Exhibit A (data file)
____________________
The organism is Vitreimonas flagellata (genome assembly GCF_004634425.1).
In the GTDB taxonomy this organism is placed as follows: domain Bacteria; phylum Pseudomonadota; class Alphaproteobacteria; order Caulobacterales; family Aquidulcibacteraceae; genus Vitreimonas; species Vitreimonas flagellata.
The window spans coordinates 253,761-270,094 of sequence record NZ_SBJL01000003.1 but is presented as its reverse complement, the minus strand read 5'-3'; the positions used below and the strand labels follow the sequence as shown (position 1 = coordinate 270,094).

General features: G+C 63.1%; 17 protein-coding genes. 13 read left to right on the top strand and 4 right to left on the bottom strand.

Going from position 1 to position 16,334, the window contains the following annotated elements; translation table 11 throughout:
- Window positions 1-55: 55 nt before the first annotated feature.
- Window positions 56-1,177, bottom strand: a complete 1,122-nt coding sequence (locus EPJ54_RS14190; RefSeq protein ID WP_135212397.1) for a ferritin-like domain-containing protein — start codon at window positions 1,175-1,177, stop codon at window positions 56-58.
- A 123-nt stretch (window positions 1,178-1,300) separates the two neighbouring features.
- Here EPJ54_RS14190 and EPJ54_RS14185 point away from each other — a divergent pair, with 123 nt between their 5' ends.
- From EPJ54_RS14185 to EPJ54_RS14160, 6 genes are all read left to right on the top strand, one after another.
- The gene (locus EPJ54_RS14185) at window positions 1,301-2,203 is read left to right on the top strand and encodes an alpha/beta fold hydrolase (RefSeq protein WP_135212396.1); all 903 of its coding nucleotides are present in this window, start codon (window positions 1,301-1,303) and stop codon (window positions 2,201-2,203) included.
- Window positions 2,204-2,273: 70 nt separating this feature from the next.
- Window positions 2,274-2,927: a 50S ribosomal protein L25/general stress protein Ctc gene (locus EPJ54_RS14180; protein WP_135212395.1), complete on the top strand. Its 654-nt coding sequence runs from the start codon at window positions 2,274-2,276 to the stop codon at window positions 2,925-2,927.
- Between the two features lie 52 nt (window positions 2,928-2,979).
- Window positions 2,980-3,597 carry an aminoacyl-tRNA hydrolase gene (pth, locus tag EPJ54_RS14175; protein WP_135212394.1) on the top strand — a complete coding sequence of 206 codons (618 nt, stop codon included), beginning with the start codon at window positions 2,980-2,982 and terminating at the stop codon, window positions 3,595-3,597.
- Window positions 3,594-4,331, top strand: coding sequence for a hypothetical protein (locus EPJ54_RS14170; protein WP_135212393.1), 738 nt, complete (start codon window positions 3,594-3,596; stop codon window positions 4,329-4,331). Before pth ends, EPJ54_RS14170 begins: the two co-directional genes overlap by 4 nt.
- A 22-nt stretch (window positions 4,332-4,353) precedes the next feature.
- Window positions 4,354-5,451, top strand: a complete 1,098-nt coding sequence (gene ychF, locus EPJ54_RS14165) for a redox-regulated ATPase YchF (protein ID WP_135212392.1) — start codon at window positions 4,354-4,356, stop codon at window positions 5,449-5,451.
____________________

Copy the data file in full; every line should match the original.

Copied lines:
The organism is Vitreimonas flagellata (genome assembly GCF_004634425.1).
In the GTDB taxonomy this organism is placed as follows: domain Bacteria; phylum Pseudomonadota; class Alphaproteobacteria; order Caulobacterales; family Aquidulcibacteraceae; genus Vitreimonas; species Vitreimonas flagellata.
The window spans coordinates 253,761-270,094 of sequence record NZ_SBJL01000003.1 but is presented as its reverse complement, the minus strand read 5'-3'; the positions used below and the strand labels follow the sequence as shown (position 1 = coordinate 270,094).

General features: G+C 63.1%; 17 protein-coding genes. 13 read left to right on the top strand and 4 right to left on the bottom strand.

Going from position 1 to position 16,334, the window contains the following annotated elements; translation table 11 throughout:
- Window positions 1-55: 55 nt before the first annotated feature.
- Window positions 56-1,177, bottom strand: a complete 1,122-nt coding sequence (locus EPJ54_RS14190; RefSeq protein ID WP_135212397.1) for a ferritin-like domain-containing protein — start codon at window positions 1,175-1,177, stop codon at window positions 56-58.
- A 123-nt stretch (window positions 1,178-1,300) separates the two neighbouring features.
- Here EPJ54_RS14190 and EPJ54_RS14185 point away from each other — a divergent pair, with 123 nt between their 5' ends.
- From EPJ54_RS14185 to EPJ54_RS14160, 6 genes are all read left to right on the top strand, one after another.
- The gene (locus EPJ54_RS14185) at window positions 1,301-2,203 is read left to right on the top strand and encodes an alpha/beta fold hydrolase (RefSeq protein WP_135212396.1); all 903 of its coding nucleotides are present in this window, start codon (window positions 1,301-1,303) and stop codon (window positions 2,201-2,203) included.
- Window positions 2,204-2,273: 70 nt separating this feature from the next.
- Window positions 2,274-2,927: a 50S ribosomal protein L25/general stress protein Ctc gene (locus EPJ54_RS14180; protein WP_135212395.1), complete on the top strand. Its 654-nt coding sequence runs from the start codon at window positions 2,274-2,276 to the stop codon at window positions 2,925-2,927.
- Between the two features lie 52 nt (window positions 2,928-2,979).
- Window positions 2,980-3,597 carry an aminoacyl-tRNA hydrolase gene (pth, locus tag EPJ54_RS14175; protein WP_135212394.1) on the top strand — a complete coding sequence of 206 codons (618 nt, stop codon included), beginning with the start codon at window positions 2,980-2,982 and terminating at the stop codon, window positions 3,595-3,597.
- Window positions 3,594-4,331, top strand: coding sequence for a hypothetical protein (locus EPJ54_RS14170; protein WP_135212393.1), 738 nt, complete (start codon window positions 3,594-3,596; stop codon window positions 4,329-4,331). Before pth ends, EPJ54_RS14170 begins: the two co-directional genes overlap by 4 nt.
- A 22-nt stretch (window positions 4,332-4,353) precedes the next feature.
- Window positions 4,354-5,451, top strand: a complete 1,098-nt coding sequence (gene ychF, locus EPJ54_RS14165) for a redox-regulated ATPase YchF (protein ID WP_135212392.1) — start codon at window positions 4,354-4,356, stop codon at window positions 5,449-5,451.